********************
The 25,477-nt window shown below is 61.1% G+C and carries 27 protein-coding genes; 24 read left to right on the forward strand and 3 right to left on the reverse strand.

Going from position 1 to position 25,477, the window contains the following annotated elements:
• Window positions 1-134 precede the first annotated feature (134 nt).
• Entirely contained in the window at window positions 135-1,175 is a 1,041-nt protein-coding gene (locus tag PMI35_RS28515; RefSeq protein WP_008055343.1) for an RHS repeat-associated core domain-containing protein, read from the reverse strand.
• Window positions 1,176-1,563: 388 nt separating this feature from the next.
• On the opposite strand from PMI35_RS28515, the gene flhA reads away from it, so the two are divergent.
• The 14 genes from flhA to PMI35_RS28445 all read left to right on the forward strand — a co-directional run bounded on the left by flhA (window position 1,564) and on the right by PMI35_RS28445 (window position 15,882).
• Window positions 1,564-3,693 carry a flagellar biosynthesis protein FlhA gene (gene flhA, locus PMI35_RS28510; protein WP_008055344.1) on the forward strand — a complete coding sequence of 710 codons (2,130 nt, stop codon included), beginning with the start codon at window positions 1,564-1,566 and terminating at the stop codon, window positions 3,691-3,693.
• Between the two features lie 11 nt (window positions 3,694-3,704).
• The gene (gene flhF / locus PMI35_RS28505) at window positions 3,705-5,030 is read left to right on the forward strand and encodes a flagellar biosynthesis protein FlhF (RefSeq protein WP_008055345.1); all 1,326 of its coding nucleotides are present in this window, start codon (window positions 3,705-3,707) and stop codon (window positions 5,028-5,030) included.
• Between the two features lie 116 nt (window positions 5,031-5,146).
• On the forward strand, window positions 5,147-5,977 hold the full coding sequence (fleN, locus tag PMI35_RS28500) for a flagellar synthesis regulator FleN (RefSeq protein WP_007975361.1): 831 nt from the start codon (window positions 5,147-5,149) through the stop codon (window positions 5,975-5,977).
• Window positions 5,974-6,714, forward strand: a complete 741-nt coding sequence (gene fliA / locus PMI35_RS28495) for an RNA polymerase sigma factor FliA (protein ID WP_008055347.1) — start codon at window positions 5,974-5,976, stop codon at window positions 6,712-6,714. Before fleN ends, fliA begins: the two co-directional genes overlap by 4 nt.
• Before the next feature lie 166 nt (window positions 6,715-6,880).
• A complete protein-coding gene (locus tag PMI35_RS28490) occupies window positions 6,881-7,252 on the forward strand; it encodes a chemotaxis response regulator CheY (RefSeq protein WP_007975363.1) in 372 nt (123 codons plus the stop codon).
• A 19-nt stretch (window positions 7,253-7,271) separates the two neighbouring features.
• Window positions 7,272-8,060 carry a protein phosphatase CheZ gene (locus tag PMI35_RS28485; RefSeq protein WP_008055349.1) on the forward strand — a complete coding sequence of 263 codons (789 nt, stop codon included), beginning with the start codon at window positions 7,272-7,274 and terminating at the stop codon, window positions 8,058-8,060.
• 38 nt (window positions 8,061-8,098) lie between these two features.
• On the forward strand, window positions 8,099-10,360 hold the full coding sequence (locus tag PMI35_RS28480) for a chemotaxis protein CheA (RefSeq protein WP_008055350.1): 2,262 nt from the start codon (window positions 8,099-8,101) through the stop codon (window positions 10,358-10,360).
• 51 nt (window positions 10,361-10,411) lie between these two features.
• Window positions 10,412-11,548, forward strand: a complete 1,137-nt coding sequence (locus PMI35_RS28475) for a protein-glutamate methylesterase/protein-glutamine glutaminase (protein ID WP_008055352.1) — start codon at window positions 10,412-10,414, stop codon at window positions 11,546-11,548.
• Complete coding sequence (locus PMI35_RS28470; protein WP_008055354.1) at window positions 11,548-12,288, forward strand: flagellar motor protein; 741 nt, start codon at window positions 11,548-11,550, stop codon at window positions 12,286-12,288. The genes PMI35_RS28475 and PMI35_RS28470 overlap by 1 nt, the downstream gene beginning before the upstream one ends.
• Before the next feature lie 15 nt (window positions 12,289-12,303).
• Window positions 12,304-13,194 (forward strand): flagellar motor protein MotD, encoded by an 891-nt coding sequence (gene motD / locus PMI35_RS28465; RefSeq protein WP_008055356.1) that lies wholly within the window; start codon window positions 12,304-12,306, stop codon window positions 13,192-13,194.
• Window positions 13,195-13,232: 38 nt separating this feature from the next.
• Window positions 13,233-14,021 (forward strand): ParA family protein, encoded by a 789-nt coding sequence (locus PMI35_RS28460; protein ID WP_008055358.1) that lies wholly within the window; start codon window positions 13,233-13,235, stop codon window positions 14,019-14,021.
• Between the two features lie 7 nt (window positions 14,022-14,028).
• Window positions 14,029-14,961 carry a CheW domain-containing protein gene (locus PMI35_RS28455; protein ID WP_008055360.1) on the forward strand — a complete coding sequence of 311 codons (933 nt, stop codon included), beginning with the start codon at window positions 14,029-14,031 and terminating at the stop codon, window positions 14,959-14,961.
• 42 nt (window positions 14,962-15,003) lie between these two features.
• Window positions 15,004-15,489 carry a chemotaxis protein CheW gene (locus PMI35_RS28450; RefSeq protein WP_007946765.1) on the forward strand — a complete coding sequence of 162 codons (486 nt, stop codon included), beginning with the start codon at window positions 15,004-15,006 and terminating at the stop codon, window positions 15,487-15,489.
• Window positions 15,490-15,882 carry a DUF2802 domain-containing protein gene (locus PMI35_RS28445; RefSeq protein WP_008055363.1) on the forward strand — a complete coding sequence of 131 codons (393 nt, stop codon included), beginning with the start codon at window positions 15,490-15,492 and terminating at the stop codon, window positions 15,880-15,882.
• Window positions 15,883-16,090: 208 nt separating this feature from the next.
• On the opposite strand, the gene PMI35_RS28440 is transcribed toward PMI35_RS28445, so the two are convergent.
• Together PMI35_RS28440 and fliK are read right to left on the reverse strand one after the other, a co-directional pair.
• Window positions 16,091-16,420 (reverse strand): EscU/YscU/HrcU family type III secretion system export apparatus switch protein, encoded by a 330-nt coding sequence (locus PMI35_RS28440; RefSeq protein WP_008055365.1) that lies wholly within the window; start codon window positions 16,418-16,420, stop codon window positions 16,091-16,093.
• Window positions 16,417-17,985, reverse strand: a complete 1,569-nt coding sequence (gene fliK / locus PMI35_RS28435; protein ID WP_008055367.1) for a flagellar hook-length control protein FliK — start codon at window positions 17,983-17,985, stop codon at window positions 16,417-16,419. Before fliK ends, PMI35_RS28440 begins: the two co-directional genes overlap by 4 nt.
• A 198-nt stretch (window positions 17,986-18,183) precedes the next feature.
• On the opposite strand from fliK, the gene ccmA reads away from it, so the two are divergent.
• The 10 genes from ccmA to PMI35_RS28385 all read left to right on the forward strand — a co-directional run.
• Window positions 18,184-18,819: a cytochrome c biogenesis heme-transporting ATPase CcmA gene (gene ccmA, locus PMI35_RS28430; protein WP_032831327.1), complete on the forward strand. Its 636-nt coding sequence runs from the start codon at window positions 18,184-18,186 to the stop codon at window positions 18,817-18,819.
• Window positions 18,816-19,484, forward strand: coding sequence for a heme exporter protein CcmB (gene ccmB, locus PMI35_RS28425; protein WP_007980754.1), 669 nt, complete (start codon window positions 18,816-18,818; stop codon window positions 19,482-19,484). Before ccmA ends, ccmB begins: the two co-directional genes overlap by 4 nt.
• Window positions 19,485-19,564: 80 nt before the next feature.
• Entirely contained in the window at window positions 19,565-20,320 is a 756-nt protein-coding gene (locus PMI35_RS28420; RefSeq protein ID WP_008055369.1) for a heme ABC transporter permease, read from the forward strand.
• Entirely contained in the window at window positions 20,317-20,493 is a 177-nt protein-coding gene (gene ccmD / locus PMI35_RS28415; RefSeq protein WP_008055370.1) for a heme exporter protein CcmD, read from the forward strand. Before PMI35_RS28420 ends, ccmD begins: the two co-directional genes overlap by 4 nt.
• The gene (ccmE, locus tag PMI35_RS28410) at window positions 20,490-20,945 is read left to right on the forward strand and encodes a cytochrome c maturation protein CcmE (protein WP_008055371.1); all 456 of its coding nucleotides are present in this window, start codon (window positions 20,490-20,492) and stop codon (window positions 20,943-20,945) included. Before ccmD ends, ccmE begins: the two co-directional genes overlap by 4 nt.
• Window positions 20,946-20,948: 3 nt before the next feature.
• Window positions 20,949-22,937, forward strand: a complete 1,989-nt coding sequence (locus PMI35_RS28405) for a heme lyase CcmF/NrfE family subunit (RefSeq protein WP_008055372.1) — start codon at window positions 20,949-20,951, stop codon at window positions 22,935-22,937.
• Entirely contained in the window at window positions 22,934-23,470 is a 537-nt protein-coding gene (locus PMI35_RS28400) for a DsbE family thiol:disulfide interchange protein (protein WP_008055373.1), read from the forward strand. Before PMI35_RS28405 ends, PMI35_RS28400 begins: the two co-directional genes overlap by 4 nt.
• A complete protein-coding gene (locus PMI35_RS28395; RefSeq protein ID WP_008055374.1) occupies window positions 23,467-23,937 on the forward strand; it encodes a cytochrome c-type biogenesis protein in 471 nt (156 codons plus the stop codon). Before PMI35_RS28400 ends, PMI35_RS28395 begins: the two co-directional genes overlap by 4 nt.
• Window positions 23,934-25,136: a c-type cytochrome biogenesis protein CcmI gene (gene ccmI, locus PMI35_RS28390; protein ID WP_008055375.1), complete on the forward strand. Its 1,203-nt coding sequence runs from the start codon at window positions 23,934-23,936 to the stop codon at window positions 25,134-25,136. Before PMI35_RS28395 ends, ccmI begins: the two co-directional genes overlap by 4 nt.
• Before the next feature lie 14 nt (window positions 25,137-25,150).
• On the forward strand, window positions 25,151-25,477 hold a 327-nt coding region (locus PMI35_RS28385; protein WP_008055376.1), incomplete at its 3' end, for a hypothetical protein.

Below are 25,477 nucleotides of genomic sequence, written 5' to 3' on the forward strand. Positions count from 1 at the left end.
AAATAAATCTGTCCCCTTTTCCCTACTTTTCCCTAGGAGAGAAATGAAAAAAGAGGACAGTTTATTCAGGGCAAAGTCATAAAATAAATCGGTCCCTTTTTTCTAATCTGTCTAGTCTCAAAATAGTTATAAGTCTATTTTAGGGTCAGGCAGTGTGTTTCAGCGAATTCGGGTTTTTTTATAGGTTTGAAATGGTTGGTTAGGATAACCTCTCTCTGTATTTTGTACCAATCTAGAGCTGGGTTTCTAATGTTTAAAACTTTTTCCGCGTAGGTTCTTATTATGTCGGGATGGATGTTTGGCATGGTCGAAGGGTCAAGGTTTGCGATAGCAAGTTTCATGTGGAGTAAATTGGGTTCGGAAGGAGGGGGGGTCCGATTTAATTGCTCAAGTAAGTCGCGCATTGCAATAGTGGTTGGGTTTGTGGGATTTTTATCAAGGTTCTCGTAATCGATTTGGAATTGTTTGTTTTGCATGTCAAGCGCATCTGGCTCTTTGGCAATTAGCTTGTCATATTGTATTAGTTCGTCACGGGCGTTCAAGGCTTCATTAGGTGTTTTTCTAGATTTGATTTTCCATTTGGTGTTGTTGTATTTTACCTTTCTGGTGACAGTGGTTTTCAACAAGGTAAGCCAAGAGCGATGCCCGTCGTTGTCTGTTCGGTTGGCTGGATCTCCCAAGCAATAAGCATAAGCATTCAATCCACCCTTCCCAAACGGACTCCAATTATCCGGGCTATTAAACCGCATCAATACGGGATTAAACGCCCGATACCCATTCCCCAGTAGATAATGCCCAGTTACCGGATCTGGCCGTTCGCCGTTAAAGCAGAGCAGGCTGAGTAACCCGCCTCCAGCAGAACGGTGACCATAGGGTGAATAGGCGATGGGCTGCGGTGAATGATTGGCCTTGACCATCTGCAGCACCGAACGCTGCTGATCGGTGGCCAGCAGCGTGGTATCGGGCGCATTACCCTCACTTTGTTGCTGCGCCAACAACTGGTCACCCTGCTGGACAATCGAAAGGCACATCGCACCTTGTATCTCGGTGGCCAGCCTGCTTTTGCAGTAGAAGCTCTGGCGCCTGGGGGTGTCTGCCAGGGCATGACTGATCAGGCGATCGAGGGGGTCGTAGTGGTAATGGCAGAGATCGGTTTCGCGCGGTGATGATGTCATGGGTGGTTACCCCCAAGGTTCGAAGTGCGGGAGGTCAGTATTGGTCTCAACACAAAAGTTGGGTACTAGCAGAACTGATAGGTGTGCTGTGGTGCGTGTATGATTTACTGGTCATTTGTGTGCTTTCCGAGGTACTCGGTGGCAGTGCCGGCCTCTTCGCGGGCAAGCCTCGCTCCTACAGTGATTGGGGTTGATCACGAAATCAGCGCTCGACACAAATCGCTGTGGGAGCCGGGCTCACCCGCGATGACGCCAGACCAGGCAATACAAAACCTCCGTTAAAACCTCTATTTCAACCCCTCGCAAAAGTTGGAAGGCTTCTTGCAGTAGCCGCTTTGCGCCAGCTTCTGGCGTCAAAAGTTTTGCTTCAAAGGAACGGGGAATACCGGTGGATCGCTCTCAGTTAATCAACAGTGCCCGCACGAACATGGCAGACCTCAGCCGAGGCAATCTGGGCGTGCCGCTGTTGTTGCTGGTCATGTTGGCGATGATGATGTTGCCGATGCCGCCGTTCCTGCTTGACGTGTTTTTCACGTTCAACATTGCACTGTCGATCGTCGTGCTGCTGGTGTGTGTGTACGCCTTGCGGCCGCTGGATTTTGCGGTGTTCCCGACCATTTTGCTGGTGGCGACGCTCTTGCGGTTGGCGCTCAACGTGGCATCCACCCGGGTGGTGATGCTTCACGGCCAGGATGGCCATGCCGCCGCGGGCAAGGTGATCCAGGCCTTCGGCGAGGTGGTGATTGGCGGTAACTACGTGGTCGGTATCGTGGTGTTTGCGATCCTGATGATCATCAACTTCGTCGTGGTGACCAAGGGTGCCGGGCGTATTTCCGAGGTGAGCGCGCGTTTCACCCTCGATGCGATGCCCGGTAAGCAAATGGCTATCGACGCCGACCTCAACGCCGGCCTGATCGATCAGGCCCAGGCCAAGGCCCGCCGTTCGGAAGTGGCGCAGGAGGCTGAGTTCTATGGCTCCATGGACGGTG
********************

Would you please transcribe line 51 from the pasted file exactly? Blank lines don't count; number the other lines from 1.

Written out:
• Before the next feature lie 14 nt (window positions 25,137-25,150).